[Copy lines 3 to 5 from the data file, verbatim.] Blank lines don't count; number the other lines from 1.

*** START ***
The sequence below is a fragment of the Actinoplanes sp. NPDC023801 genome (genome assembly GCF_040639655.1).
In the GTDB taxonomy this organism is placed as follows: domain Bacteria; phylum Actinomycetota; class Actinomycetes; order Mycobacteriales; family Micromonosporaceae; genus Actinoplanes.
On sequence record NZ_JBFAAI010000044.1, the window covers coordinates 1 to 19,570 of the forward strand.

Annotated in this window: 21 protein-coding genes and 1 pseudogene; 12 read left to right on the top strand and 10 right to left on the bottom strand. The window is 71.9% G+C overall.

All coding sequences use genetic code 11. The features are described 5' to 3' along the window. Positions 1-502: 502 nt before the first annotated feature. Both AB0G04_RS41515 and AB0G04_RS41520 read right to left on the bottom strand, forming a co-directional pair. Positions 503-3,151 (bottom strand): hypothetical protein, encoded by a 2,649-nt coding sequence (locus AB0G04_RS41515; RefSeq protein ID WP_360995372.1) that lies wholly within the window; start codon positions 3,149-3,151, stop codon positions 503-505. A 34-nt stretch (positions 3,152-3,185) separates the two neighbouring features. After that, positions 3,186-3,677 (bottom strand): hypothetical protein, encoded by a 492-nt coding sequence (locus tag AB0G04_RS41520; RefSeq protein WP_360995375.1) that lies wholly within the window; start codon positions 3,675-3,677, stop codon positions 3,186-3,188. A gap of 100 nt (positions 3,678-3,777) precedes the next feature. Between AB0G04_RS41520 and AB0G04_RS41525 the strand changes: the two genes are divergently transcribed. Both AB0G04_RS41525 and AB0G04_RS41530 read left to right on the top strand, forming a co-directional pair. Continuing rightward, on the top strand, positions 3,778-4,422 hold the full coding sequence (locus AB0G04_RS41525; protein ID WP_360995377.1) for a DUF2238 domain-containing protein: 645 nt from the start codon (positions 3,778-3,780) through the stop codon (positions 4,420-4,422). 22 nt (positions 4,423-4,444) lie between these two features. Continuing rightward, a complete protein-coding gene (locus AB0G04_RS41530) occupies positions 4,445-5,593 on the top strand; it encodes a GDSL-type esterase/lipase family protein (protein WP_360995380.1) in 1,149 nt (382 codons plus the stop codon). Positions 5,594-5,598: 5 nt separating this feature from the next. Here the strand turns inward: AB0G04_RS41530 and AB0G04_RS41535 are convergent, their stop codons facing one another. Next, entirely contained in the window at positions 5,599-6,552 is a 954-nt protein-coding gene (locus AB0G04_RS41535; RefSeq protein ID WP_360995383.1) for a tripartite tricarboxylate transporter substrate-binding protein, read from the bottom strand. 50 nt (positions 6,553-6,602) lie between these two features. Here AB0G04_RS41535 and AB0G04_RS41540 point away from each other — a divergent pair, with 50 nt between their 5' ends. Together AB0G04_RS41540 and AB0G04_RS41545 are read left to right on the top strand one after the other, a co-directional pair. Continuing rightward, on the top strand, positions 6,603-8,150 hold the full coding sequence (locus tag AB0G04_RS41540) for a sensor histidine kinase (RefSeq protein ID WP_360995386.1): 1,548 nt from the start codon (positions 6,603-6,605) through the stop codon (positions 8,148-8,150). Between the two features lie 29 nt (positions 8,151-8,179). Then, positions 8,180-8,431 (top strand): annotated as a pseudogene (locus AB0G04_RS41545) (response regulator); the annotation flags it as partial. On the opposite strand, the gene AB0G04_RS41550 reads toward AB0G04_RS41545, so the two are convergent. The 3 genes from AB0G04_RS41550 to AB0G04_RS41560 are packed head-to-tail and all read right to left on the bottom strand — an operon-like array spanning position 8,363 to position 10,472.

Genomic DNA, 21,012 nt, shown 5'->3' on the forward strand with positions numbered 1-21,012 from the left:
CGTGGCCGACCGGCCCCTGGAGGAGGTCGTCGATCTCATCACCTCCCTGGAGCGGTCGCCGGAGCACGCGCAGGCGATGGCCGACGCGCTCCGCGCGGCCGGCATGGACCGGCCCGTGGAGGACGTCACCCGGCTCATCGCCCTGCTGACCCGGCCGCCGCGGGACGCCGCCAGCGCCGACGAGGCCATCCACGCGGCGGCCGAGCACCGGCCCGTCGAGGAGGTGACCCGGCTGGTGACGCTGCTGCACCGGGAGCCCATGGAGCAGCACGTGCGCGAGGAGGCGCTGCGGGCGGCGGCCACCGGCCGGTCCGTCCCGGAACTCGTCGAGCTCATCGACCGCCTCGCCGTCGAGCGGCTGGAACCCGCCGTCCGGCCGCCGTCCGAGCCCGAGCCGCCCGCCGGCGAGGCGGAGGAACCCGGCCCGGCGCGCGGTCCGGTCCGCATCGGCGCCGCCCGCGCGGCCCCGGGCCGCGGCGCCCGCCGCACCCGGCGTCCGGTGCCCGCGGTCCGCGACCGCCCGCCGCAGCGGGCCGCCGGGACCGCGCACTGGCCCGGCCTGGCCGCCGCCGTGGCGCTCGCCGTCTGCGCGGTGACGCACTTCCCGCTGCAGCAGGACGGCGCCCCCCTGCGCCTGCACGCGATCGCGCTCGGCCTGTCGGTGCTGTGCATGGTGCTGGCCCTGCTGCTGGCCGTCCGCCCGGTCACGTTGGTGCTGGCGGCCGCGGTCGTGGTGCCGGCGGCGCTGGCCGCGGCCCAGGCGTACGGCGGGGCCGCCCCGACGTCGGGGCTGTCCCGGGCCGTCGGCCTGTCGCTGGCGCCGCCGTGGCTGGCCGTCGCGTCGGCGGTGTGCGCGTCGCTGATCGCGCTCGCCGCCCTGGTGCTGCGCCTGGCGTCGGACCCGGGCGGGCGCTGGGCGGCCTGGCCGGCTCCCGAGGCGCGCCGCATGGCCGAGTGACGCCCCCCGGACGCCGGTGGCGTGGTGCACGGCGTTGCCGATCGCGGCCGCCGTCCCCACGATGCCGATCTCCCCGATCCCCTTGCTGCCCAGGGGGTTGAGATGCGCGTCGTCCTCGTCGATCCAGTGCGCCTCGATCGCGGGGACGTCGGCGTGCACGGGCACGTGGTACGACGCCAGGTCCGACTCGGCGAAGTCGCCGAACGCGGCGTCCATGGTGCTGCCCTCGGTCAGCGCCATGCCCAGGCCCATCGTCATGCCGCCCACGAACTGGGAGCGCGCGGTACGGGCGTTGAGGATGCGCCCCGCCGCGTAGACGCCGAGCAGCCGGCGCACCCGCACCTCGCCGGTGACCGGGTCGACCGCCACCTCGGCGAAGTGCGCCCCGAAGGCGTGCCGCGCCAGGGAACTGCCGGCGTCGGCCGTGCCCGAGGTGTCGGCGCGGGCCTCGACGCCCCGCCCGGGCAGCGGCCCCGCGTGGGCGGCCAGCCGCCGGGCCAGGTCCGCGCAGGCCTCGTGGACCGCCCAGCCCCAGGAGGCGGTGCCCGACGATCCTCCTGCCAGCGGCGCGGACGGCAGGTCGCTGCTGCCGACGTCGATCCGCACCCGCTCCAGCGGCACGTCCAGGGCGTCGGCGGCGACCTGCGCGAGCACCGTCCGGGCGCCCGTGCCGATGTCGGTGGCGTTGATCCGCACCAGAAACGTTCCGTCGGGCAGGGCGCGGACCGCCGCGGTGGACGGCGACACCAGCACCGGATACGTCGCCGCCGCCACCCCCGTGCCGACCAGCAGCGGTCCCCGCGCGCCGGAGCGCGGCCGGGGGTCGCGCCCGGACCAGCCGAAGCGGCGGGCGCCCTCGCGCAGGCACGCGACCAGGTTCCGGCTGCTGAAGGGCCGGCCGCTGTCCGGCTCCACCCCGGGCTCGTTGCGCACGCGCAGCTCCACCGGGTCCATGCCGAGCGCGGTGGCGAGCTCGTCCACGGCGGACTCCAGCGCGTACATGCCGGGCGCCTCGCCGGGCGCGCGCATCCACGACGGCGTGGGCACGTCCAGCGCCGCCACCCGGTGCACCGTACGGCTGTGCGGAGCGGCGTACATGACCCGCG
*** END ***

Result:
On sequence record NZ_JBFAAI010000044.1, the window covers coordinates 1 to 19,570 of the forward strand.

Annotated in this window: 21 protein-coding genes and 1 pseudogene; 12 read left to right on the top strand and 10 right to left on the bottom strand. The window is 71.9% G+C overall.

All coding sequences use genetic code 11. The features are described 5' to 3' along the window. Positions 1-502: 502 nt before the first annotated feature. Both AB0G04_RS41515 and AB0G04_RS41520 read right to left on the bottom strand, forming a co-directional pair. Positions 503-3,151 (bottom strand): hypothetical protein, encoded by a 2,649-nt coding sequence (locus AB0G04_RS41515; RefSeq protein ID WP_360995372.1) that lies wholly within the window; start codon positions 3,149-3,151, stop codon positions 503-505. A 34-nt stretch (positions 3,152-3,185) separates the two neighbouring features. After that, positions 3,186-3,677 (bottom strand): hypothetical protein, encoded by a 492-nt coding sequence (locus tag AB0G04_RS41520; RefSeq protein WP_360995375.1) that lies wholly within the window; start codon positions 3,675-3,677, stop codon positions 3,186-3,188. A gap of 100 nt (positions 3,678-3,777) precedes the next feature. Between AB0G04_RS41520 and AB0G04_RS41525 the strand changes: the two genes are divergently transcribed. Both AB0G04_RS41525 and AB0G04_RS41530 read left to right on the top strand, forming a co-directional pair. Continuing rightward, on the top strand, positions 3,778-4,422 hold the full coding sequence (locus AB0G04_RS41525; protein ID WP_360995377.1) for a DUF2238 domain-containing protein: 645 nt from the start codon (positions 3,778-3,780) through the stop codon (positions 4,420-4,422). 22 nt (positions 4,423-4,444) lie between these two features. Continuing rightward, a complete protein-coding gene (locus AB0G04_RS41530) occupies positions 4,445-5,593 on the top strand; it encodes a GDSL-type esterase/lipase family protein (protein WP_360995380.1) in 1,149 nt (382 codons plus the stop codon). Positions 5,594-5,598: 5 nt separating this feature from the next. Here the strand turns inward: AB0G04_RS41530 and AB0G04_RS41535 are convergent, their stop codons facing one another. Next, entirely contained in the window at positions 5,599-6,552 is a 954-nt protein-coding gene (locus AB0G04_RS41535; RefSeq protein ID WP_360995383.1) for a tripartite tricarboxylate transporter substrate-binding protein, read from the bottom strand. 50 nt (positions 6,553-6,602) lie between these two features. Here AB0G04_RS41535 and AB0G04_RS41540 point away from each other — a divergent pair, with 50 nt between their 5' ends. Together AB0G04_RS41540 and AB0G04_RS41545 are read left to right on the top strand one after the other, a co-directional pair. Continuing rightward, on the top strand, positions 6,603-8,150 hold the full coding sequence (locus tag AB0G04_RS41540) for a sensor histidine kinase (RefSeq protein ID WP_360995386.1): 1,548 nt from the start codon (positions 6,603-6,605) through the stop codon (positions 8,148-8,150). Between the two features lie 29 nt (positions 8,151-8,179). Then, positions 8,180-8,431 (top strand): annotated as a pseudogene (locus AB0G04_RS41545) (response regulator); the annotation flags it as partial. On the opposite strand, the gene AB0G04_RS41550 reads toward AB0G04_RS41545, so the two are convergent. The 3 genes from AB0G04_RS41550 to AB0G04_RS41560 are packed head-to-tail and all read right to left on the bottom strand — an operon-like array spanning position 8,363 to position 10,472.